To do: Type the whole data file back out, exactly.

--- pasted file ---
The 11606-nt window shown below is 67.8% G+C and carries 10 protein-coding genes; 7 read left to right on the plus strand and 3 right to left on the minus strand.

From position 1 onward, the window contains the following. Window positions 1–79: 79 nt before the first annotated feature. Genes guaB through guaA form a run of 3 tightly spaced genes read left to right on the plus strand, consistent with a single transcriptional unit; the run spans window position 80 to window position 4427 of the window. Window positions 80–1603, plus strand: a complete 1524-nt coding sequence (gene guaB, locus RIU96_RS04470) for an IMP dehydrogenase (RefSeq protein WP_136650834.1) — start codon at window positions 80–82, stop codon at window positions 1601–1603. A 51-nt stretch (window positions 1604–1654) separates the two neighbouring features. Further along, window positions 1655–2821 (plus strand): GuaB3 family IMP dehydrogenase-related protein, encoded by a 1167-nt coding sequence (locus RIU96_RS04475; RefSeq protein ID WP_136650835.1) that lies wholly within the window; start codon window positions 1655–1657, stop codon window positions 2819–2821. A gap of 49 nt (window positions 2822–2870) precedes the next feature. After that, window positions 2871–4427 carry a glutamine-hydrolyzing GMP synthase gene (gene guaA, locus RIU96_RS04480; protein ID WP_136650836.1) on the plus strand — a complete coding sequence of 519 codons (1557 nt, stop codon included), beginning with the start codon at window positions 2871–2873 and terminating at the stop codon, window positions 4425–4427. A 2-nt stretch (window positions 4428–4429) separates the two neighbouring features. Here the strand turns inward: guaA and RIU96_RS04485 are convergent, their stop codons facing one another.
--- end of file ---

The 11606-nt window shown below is 67.8% G+C and carries 10 protein-coding genes; 7 read left to right on the plus strand and 3 right to left on the minus strand.

From position 1 onward, the window contains the following. Window positions 1–79: 79 nt before the first annotated feature. Genes guaB through guaA form a run of 3 tightly spaced genes read left to right on the plus strand, consistent with a single transcriptional unit; the run spans window position 80 to window position 4427 of the window. Window positions 80–1603, plus strand: a complete 1524-nt coding sequence (gene guaB, locus RIU96_RS04470) for an IMP dehydrogenase (RefSeq protein WP_136650834.1) — start codon at window positions 80–82, stop codon at window positions 1601–1603. A 51-nt stretch (window positions 1604–1654) separates the two neighbouring features. Further along, window positions 1655–2821 (plus strand): GuaB3 family IMP dehydrogenase-related protein, encoded by a 1167-nt coding sequence (locus RIU96_RS04475; RefSeq protein ID WP_136650835.1) that lies wholly within the window; start codon window positions 1655–1657, stop codon window positions 2819–2821. A gap of 49 nt (window positions 2822–2870) precedes the next feature. After that, window positions 2871–4427 carry a glutamine-hydrolyzing GMP synthase gene (gene guaA, locus RIU96_RS04480; protein ID WP_136650836.1) on the plus strand — a complete coding sequence of 519 codons (1557 nt, stop codon included), beginning with the start codon at window positions 2871–2873 and terminating at the stop codon, window positions 4425–4427. A 2-nt stretch (window positions 4428–4429) separates the two neighbouring features. Here the strand turns inward: guaA and RIU96_RS04485 are convergent, their stop codons facing one another.